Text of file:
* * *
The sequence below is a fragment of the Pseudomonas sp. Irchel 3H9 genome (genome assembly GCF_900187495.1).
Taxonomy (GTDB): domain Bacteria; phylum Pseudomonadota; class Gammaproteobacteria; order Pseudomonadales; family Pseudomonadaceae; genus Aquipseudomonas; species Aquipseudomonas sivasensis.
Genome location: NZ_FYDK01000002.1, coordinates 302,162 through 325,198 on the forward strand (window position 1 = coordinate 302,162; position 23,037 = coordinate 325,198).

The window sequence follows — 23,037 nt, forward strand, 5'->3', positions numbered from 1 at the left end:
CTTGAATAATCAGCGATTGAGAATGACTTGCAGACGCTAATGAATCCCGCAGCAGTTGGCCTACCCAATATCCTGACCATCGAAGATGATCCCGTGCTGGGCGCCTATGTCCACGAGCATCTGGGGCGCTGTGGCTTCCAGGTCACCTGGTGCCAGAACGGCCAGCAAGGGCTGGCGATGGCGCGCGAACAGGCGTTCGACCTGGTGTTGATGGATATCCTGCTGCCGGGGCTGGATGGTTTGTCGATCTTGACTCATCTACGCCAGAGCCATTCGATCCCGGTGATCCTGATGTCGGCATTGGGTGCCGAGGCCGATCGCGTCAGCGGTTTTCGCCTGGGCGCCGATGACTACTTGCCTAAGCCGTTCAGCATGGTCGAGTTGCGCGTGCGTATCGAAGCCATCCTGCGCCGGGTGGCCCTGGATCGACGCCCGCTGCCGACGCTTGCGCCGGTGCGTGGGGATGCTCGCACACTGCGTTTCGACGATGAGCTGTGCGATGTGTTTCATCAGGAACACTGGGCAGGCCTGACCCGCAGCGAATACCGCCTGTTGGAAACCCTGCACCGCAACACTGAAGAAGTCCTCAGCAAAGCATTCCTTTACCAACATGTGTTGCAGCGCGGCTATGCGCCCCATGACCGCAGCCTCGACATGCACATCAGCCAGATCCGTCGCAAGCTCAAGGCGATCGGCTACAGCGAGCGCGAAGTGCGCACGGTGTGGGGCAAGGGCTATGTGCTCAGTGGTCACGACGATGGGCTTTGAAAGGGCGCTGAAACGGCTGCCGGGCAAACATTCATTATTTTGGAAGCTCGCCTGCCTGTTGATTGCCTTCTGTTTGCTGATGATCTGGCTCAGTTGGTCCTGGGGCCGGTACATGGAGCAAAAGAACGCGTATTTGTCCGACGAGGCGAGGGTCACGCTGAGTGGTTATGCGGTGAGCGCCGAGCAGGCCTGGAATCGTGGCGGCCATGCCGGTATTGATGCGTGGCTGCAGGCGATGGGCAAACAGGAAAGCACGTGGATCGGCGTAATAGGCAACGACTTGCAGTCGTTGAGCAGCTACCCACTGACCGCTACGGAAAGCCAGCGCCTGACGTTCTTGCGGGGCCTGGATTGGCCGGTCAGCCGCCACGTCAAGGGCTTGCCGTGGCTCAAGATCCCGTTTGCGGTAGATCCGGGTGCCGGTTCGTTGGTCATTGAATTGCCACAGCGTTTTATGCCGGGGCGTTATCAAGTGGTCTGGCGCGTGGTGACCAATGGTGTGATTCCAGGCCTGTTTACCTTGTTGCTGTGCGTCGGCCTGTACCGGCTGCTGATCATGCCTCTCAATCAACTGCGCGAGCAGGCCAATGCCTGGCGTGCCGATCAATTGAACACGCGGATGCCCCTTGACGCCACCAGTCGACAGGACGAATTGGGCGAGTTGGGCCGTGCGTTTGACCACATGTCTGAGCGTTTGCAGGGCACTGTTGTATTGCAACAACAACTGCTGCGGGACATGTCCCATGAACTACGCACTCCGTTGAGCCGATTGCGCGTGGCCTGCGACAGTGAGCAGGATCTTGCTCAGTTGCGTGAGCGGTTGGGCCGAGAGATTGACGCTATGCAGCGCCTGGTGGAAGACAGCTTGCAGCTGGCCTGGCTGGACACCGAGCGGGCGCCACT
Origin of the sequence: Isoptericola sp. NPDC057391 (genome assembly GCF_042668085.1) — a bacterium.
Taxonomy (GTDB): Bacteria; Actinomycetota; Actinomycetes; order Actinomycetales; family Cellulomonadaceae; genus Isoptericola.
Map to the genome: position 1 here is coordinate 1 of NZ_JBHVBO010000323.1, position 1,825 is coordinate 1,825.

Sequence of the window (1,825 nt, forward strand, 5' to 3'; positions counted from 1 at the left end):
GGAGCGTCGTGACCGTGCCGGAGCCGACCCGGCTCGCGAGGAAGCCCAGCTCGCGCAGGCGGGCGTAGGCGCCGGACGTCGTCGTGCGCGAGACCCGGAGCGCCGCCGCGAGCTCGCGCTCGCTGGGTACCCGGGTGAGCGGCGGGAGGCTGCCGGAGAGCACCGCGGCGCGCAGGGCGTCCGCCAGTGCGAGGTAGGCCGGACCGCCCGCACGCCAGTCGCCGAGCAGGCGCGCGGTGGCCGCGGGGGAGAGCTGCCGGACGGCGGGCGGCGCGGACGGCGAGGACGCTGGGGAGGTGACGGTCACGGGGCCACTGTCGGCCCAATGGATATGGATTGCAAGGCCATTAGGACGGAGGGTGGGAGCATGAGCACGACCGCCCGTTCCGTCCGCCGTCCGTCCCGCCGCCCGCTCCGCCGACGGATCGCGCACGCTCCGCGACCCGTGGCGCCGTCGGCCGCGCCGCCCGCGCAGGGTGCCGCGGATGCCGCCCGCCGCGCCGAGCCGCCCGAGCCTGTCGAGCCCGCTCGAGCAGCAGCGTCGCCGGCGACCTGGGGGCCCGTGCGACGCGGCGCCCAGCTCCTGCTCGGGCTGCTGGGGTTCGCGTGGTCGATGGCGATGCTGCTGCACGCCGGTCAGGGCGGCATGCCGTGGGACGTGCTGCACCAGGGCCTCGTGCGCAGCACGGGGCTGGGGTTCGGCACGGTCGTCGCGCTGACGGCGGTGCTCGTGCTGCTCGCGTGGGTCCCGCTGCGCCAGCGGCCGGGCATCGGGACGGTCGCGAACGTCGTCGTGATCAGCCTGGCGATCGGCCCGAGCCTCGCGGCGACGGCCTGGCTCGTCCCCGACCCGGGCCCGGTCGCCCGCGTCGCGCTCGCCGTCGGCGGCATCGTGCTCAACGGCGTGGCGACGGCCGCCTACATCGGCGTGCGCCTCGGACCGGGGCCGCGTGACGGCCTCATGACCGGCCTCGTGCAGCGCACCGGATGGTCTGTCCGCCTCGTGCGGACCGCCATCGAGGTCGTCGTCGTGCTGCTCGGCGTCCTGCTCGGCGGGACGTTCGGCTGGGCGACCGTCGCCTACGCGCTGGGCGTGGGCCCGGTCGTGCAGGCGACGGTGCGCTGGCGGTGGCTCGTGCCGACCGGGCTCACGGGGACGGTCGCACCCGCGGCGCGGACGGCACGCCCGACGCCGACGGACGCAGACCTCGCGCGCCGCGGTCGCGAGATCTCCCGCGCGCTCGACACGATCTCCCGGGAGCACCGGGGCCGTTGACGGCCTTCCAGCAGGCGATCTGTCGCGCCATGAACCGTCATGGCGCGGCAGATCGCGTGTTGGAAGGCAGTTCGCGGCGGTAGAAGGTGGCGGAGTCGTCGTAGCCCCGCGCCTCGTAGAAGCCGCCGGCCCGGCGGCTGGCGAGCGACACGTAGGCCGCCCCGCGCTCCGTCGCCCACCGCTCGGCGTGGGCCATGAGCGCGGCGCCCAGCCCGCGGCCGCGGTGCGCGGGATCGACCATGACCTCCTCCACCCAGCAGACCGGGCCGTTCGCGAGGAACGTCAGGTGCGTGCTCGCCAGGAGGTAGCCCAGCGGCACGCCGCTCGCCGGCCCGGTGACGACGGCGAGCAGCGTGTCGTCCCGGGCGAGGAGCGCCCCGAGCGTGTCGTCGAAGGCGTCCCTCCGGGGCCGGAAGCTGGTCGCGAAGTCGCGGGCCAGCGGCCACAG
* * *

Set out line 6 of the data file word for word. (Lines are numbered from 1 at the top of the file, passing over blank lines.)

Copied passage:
Origin of the sequence: Isoptericola sp. NPDC057391 (genome assembly GCF_042668085.1) — a bacterium.